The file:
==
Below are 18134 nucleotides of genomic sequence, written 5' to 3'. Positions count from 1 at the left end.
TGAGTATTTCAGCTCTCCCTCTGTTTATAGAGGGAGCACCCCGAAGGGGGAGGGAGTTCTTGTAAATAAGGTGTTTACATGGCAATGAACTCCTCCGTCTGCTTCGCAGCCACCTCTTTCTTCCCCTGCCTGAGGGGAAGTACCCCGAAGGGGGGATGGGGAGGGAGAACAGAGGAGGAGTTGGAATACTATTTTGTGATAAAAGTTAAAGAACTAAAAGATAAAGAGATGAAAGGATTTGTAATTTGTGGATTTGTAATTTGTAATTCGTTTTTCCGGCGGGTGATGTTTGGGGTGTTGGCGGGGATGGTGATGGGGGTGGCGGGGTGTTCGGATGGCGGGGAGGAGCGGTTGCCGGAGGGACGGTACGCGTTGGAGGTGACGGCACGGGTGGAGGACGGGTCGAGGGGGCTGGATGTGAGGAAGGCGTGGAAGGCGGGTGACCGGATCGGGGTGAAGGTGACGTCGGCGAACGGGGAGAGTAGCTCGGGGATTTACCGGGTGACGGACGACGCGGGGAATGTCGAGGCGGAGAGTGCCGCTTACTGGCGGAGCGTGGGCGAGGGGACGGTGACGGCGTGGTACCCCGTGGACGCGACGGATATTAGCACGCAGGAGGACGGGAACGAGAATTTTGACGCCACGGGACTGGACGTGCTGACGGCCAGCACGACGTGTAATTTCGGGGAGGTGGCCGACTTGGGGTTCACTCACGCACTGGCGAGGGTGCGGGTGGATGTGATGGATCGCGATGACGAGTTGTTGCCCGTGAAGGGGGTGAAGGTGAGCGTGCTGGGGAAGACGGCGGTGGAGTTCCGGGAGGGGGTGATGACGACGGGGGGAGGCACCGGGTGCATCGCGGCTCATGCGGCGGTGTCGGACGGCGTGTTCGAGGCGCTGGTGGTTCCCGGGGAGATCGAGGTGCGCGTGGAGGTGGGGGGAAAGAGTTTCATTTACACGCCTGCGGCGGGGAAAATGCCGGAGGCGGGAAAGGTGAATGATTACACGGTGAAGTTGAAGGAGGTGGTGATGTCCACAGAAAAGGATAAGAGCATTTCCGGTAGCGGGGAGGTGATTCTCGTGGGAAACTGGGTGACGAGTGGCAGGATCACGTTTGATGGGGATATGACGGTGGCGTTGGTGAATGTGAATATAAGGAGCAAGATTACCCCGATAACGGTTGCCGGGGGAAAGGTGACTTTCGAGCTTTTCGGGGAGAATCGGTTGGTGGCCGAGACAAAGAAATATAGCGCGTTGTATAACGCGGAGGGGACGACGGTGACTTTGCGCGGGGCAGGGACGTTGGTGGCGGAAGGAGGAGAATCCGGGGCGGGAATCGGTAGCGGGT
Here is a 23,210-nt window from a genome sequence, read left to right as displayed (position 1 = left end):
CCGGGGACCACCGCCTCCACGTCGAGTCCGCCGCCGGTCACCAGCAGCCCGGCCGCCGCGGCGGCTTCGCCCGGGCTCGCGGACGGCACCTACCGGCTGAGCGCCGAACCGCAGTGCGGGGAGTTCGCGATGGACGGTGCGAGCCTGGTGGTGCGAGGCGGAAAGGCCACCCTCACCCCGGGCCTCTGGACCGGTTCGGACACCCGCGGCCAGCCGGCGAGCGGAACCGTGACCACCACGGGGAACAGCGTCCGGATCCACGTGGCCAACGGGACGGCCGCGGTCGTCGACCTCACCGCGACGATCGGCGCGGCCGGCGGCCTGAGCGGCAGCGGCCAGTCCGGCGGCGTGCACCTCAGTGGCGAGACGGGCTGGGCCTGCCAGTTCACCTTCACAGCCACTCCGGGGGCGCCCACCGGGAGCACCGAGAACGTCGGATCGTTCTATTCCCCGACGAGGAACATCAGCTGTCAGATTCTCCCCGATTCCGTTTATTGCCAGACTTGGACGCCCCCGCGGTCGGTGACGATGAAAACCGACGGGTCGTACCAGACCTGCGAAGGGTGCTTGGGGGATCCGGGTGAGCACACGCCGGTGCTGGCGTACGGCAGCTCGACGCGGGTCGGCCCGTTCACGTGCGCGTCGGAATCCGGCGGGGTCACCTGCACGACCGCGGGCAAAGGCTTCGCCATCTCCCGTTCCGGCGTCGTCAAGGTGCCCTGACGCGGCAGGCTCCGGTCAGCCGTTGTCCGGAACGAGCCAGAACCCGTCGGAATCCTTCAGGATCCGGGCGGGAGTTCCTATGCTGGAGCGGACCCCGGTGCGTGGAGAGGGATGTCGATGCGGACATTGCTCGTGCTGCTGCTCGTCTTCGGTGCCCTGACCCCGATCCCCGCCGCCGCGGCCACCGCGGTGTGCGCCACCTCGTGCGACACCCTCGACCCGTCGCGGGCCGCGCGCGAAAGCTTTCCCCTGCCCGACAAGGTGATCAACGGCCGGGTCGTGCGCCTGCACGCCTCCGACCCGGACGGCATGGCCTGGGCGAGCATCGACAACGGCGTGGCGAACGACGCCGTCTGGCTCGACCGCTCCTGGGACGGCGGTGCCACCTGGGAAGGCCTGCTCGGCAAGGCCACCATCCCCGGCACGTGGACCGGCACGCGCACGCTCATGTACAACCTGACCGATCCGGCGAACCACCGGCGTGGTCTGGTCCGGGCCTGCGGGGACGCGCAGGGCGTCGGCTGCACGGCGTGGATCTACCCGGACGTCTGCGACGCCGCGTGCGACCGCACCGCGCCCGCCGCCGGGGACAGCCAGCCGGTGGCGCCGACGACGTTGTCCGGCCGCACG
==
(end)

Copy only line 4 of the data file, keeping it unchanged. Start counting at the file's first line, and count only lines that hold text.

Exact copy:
CCGGGGACCACCGCCTCCACGTCGAGTCCGCCGCCGGTCACCAGCAGCCCGGCCGCCGCGGCGGCTTCGCCCGGGCTCGCGGACGGCACCTACCGGCTGAGCGCCGAACCGCAGTGCGGGGAGTTCGCGATGGACGGTGCGAGCCTGGTGGTGCGAGGCGGAAAGGCCACCCTCACCCCGGGCCTCTGGACCGGTTCGGACACCCGCGGCCAGCCGGCGAGCGGAACCGTGACCACCACGGGGAACAGCGTCCGGATCCACGTGGCCAACGGGACGGCCGCGGTCGTCGACCTCACCGCGACGATCGGCGCGGCCGGCGGCCTGAGCGGCAGCGGCCAGTCCGGCGGCGTGCACCTCAGTGGCGAGACGGGCTGGGCCTGCCAGTTCACCTTCACAGCCACTCCGGGGGCGCCCACCGGGAGCACCGAGAACGTCGGATCGTTCTATTCCCCGACGAGGAACATCAGCTGTCAGATTCTCCCCGATTCCGTTTATTGCCAGACTTGGACGCCCCCGCGGTCGGTGACGATGAAAACCGACGGGTCGTACCAGACCTGCGAAGGGTGCTTGGGGGATCCGGGTGAGCACACGCCGGTGCTGGCGTACGGCAGCTCGACGCGGGTCGGCCCGTTCACGTGCGCGTCGGAATCCGGCGGGGTCACCTGCACGACCGCGGGCAAAGGCTTCGCCATCTCCCGTTCCGGCGTCGTCAAGGTGCCCTGACGCGGCAGGCTCCGGTCAGCCGTTGTCCGGAACGAGCCAGAACCCGTCGGAATCCTTCAGGATCCGGGCGGGAGTTCCTATGCTGGAGCGGACCCCGGTGCGTGGAGAGGGATGTCGATGCGGACATTGCTCGTGCTGCTGCTCGTCTTCGGTGCCCTGACCCCGATCCCCGCCGCCGCGGCCACCGCGGTGTGCGCCACCTCGTGCGACACCCTCGACCCGTCGCGGGCCGCGCGCGAAAGCTTTCCCCTGCCCGACAAGGTGATCAACGGCCGGGTCGTGCGCCTGCACGCCTCCGACCCGGACGGCATGGCCTGGGCGAGCATCGACAACGGCGTGGCGAACGACGCCGTCTGGCTCGACCGCTCCTGGGACGGCGGTGCCACCTGGGAAGGCCTGCTCGGCAAGGCCACCATCCCCGGCACGTGGACCGGCACGCGCACGCTCATGTACAACCTGACCGATCCGGCGAACCACCGGCGTGGTCTGGTCCGGGCCTGCGGGGACGCGCAGGGCGTCGGCTGCACGGCGTGGATCTACCCGGACGTCTGCGACGCCGCGTGCGACCGCACCGCGCCCGCCGCCGGGGACAGCCAGCCGGTGGCGCCGACGACGTTGTCCGGCCGCACG